by Jody Freeman and Laura Langbein

Notwithstanding that only a few agencies use regulatory negotiation1 for a tiny minority of rules, the process attracts a remarkable amount of scholarly attention. While proponents claim that negotiation improves rule quality, reduces transaction costs, and increases legitimacy, critics contend that the process fails to deliver its purported benefits and abrogates an agency's responsibility to execute its delegated functions. Some commentators have gone so far as to argue that consensus-based policymaking of this sort is fundamentally undemocratic.2

To date, these debates have remained largely theoretical. What little empirical evidence exists consists mostly of case studies of particular reg negs, with no comparison to conventional rulemaking. The examples tend to focus, moreover, on narrow questions, such as whether reg neg reduces rulemaking time and cuts costs. Only one empirical study has so far compared conventional and negotiated rules,3 but it focuses on just two aspects of the process—time and litigation rates—and its methodology has been controversial.4 Thus, the majority of claims advanced in the debate over negotiated versus conventional rulemaking remain largely untested, and policymakers still lack guidance on whether and when to use one or the other approach.

The Court, the Clean Water Act, and the Constitution: SWANCC and Beyond

by William Funk

Environmentalists are no strangers to disappointment in the U.S. Supreme Court, but the recent case of Solid Waste Agency of Northern Cook County v. U.S. Army Corps of Engineers (SWANCC)1 is particularly disappointing. First, it might be said that the impact of the opinion, in circumstances in which legislative amendment is virtually impossible, may be the most devastating judicial opinion affecting the environment ever. Second, the opinion by Chief Justice Rehnquist interpreting the Clean Water Act (CWA),2 joined by Justices O'Connor, Kennedy, Scalia, and Thomas, the same lineup that rendered the Court's decisions in United States v. Lopez3 and United States v. Morrison,4 may be said to engage in an exercise of statutory interpretation that displays an uncommon hostility to federal environmental regulation, a hostility betrayed by an interpretation that appears more the product of will than judgment. Third, the implications of the decision's statements regarding Congress' power under the Commerce Clause5 could be potentially staggering for environmental law. This Article will consider each of these claims.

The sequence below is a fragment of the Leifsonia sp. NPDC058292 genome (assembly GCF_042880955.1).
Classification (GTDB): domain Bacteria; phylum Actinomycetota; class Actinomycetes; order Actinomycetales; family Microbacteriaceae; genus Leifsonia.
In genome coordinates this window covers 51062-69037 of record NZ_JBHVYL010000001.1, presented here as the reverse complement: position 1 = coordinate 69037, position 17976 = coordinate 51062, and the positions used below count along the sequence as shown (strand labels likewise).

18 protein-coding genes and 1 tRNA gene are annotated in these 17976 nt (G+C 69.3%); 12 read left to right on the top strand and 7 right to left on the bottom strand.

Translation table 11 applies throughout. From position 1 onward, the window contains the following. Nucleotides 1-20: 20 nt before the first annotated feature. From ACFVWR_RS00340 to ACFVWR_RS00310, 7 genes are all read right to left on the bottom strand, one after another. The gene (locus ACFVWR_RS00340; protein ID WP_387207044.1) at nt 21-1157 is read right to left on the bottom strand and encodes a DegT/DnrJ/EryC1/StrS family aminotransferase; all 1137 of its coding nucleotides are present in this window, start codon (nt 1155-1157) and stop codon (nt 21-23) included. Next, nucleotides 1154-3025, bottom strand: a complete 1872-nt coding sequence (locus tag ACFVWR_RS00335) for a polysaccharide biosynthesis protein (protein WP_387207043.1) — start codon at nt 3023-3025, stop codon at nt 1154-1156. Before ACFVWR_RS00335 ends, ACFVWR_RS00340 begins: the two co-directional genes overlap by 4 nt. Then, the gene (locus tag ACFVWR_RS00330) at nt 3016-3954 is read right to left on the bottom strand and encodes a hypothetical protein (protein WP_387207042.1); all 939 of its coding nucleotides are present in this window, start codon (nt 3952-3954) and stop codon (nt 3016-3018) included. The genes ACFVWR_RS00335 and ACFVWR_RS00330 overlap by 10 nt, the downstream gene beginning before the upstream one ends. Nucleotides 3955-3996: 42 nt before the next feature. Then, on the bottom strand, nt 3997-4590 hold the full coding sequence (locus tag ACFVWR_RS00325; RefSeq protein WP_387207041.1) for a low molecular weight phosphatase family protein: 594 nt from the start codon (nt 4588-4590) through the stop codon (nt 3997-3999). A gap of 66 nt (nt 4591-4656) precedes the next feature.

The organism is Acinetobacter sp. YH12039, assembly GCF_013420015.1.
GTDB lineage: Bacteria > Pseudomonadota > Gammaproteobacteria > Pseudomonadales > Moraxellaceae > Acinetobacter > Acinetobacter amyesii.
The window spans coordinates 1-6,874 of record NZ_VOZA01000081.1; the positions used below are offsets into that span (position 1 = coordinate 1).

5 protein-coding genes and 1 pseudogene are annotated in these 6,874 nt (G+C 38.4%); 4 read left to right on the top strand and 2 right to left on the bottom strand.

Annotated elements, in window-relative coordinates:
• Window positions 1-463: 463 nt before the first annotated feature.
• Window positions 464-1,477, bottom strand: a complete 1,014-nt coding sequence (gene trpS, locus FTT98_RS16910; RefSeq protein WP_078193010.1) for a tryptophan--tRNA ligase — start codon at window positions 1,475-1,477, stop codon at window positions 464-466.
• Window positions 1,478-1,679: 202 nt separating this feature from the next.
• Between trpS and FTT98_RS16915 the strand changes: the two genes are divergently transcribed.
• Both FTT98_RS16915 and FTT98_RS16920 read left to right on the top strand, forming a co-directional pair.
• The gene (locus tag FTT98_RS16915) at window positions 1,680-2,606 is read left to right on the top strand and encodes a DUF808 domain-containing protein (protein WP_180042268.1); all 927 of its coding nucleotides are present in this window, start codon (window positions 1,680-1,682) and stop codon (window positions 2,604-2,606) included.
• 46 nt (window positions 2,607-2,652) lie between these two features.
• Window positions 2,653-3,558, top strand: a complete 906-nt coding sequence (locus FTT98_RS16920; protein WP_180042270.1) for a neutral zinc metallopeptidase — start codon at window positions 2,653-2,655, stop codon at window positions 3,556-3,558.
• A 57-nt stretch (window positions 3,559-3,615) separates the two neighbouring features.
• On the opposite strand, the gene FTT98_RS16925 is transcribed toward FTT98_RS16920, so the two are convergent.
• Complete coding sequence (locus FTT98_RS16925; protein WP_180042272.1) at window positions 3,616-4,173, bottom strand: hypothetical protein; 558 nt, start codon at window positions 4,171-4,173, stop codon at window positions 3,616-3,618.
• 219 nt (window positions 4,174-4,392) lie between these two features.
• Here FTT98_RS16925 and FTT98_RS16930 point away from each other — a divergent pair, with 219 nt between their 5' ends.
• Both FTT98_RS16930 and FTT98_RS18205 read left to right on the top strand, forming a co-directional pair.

Strategic Lawsuits Against Public Participation and Petition Clause Immunity

by Lori Potter

Anna Weiland was proud of herself. For the first time in her 43 years, she became involved with local government, speaking out for her rights, filing a complaint. . . . Red Canyon Quarry then filed a lawsuit against Weiland. . . . Weiland says she learned a hard lesson. . . .1

Anna Weiland was not thinking of Aristotle, the Magna Carta, or anything remotely close to either of them when she filled out her county's citizen complaint form with her observations about quarry trucks speeding on a private road through her property. She simply availed herself of the local government's procedure for addressing public issues, and it seemed like the right thing to do.

Public participation in government has been encouraged and esteemed by philosophers from Aristotle to Doonesbury, by fundamental political documents from the Magna Carta to the U.S. Constitution, and by procedures and forms at every level of every branch of our government.2 In a representative democracy, public participation is nothing less than the cornerstone of the system—a bedrock principle that connects government to the governed. It legitimizes the system and helps to make government accountable. Public participation ranges from the sublime to the messy, and like Anna Weiland, on a day-to-day basis we rarely think about it in the exalted terms of its intellectual, legal, or policy underpinnings. We simply take for granted what is both obvious and invisible: public participation in government is a creed by which the nation lives.

How to Make Capacity Building Work

by Marcia Gelpe

The Pitfalls of Cross-Cultural Legal Capacity Building

American legal and technical experts regularly travel to other countries to participate in capacity building activities. Supported by governmental and private organizations, these experts invest considerable time and effort trying to assist other countries, many of them emerging democracies, to develop and strengthen their legal systems. In particular, this has become common in environmental law, an area in which American law has a relatively long and successful track record in fostering pollution reduction and resource preservation. American assistance can help another "host" country develop its own regime of environmental law with less effort and greater success than if the host country simply began from scratch.1